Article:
I was reading a blog post by Chris Smith on F#. Firstly, a really good blog post and well worth a read if you are interested in learning the basics of F# as I am.
The first thing that struck me about F# and Chris’s blog was his explanation that in F# there typically wasn’t such a thing as a variable – because of the immutability of the “value” holders.
That doesn’t mean that we don’t get mutable value holders – they are available, but they need to be explicitly declared.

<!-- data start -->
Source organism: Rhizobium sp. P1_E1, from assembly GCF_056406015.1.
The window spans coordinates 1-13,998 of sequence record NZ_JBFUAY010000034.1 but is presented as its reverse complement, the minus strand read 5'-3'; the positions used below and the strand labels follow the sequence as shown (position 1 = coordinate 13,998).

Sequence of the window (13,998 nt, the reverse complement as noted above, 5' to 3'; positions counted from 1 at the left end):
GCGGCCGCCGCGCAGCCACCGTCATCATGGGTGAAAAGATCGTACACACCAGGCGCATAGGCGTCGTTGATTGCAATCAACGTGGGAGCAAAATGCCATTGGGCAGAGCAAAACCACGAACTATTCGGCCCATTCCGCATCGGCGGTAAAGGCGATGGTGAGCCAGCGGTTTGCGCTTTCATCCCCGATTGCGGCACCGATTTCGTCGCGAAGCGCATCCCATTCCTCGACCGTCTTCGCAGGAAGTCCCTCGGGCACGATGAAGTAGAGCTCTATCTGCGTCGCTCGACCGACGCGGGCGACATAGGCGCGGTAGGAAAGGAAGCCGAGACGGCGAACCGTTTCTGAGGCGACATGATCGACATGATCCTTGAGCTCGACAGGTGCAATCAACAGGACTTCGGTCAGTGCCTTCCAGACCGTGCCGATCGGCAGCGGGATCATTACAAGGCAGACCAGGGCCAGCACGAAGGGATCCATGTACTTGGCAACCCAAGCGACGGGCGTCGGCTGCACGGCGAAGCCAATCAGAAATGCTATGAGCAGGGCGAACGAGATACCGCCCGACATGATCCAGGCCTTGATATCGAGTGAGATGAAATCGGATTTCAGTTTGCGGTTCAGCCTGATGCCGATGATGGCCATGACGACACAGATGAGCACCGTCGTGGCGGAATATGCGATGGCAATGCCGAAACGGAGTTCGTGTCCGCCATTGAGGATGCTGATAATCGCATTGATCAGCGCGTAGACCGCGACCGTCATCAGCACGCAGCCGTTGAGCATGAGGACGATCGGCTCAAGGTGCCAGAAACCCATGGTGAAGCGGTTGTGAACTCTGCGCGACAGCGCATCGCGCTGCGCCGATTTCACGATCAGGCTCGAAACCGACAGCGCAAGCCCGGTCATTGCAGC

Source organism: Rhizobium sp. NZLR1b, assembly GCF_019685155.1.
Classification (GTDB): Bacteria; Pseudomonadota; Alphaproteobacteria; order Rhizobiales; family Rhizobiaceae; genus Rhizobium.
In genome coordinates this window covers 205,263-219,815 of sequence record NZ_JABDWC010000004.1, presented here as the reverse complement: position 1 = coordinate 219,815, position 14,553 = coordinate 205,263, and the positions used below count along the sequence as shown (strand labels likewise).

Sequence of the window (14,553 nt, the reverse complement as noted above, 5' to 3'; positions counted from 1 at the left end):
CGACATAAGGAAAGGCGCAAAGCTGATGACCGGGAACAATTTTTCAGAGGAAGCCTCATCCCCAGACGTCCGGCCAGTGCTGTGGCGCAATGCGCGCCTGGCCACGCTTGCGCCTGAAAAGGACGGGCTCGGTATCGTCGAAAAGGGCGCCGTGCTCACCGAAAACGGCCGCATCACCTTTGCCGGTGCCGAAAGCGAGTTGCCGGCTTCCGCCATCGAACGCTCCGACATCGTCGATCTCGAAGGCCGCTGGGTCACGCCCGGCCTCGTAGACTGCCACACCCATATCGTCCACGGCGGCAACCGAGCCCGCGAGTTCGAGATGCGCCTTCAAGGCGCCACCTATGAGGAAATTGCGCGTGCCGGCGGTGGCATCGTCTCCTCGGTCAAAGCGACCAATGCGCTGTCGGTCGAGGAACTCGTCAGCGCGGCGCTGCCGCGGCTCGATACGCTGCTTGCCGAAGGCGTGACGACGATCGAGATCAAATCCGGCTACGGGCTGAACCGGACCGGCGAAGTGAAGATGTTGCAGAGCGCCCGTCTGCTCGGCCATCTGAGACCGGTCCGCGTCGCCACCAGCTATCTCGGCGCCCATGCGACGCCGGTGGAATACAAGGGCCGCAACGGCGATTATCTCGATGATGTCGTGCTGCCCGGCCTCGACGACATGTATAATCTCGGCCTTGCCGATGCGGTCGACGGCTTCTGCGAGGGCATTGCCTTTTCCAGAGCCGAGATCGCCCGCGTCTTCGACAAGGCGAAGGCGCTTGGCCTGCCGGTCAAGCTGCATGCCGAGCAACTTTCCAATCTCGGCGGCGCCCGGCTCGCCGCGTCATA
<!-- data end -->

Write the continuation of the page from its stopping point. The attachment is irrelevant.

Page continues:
Have a look at the F# code below…
let x = "the original value";
printfn "x's value is '%s'" x;
If I were to try and change the value holder x, doing something like this…
x <- "the new one.";
I would get an error stating that the value was not mutable. To get a mutable value, I would need to declare it explicitly like this…
let mutable x = "the original value";
And then the value would be allowed to be changed.
After this simple explanation of a really basic principle of F#, I am beginning to get excited to learn what other differences there are in this language!